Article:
Young Engineers, part of the Royal Academy of Engineering’s Best programme, is a national network of over 1600 science, engineering, electronics and technology clubs in schools and colleges throughout the UK. The extra curricular clubs provide a unique resource that allows students between the ages of 7–19 to tap into a learning environment that helps enthuse tomorrow’s engineers.

Jack was accompanied on the trip by his teacher, Craig Reid, and fellow young engineer Philip Cowan from Yarm School in Cleveland (designer of the ‘TowGo’, a trailer with a hydraulically operated drop hammer that allows one person to fence off a field).

Jack and Philip were amongst 1200 student delegates from 44 countries exhibiting their innovative scientific research projects and engineering inventions and competing for prizes and bursaries worth over US$3 million! Mixing with some of the smartest young brains in the world, attendance alone at this prestigious event is the chance of a young engineer’s lifetime!

Jack is currently taking his AS levels at Lancaster Royal Grammar School with the intention of embarking on an engineering degree. He is also a big supporter of other Best schemes and is currently involved with an Engineering Education Scheme project and scheduled to attend a Headstart course at Nottingham University in the summer.

Young Engineers for Britain recently merged with YEDA (Youth-Electronics- Design-Applications) to form one national engineering and electronics design and technology competition. This year’s challenge is to create, design and develop an original idea for a commercially viable device or system that meets a useful everyday need, such as for a sporting activity, hobby, task at work or in the home, or for people with special needs. The competition is open to young engineers aged 10–19. For more information, visit http://www.youngeng.org/ about_yeb.html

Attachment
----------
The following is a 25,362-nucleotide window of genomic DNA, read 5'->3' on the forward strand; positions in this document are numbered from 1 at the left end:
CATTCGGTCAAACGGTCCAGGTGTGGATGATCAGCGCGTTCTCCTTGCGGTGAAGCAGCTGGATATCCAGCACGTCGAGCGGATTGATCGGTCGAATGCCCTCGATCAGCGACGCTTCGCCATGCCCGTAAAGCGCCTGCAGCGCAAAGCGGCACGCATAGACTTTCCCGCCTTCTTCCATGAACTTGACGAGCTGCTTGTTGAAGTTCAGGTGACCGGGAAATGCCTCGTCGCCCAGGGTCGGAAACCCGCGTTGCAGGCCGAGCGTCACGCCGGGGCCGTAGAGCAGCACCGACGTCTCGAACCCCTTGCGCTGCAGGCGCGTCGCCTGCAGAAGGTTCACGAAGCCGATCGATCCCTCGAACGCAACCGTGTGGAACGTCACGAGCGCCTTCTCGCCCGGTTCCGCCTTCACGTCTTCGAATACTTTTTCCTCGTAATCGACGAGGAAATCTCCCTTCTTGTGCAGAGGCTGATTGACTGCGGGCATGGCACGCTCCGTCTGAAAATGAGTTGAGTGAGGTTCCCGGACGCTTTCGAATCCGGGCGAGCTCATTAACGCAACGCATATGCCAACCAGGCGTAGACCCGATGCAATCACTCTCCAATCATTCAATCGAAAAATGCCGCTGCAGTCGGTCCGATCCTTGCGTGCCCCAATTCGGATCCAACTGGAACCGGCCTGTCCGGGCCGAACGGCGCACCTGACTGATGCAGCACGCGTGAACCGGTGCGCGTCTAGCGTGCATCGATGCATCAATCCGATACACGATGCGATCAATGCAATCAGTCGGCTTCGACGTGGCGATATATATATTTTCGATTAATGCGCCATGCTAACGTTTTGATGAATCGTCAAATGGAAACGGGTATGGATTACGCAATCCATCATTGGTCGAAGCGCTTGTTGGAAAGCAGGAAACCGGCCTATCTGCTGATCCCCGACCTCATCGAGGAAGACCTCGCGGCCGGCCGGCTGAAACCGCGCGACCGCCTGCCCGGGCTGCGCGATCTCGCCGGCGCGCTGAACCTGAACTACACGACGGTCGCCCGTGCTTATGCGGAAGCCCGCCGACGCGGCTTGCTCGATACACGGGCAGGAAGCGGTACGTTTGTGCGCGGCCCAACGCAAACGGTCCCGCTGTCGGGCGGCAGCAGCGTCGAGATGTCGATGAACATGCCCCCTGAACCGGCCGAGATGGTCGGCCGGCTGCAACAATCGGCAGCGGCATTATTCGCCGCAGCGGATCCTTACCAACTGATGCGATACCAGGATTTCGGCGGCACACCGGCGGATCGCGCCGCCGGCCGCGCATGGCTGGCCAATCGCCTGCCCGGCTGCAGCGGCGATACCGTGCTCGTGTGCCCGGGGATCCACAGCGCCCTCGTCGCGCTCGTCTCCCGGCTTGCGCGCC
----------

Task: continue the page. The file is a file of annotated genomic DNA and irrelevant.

In brief

New technology could transform all trains into high speed rail crack detectors

Researchers in the University of Warwick's Department of Physics have developed a novel non-contact method of using ultrasound to detect and measure cracks and flaws in rail tracks (particularly gauge corner cracking) that has the potential to simply be attached to a normal passenger or freight train travelling at high speeds.

The new technology makes use of a particular form of ultrasonics – a low frequency wide band Rayleigh wave – to produce a crack-testing technique that works at high speed and could transform every train in the country into part of a 24-hour network of rail crack detectors.

Contact: Dr Steve Dixon s.m.dixon@warwick.ac.uk

NZ technology set to create largest ultrasonic sludge digestion plant in world

Following highly successful trials, New Zealand’s water and wastewater utility, Watercare Services, is to install seventy-eight sonix™ ultrasound horns at their flagship Mangere Water Reclamation Plant, serving a population of 800,000 near Auckland.

This will create the world’s largest ultrasonic plant for treating sewage sludge. sonix™, which has won industry awards for innovation, uses intense ultrasound waves to cause cell lysis prior to anaerobic digestion, optimising digester performance.

By improving the digestion process using sonix™, Watercare Services will be able to realise greater quantities of biogas, making better use of cogeneration facilities on site. Treatment with sonix™ also minimises chemical usage for activities such as sludge dewatering, lime stabilisation and foam control.

Contact: Piers Clark pclark@sonico.net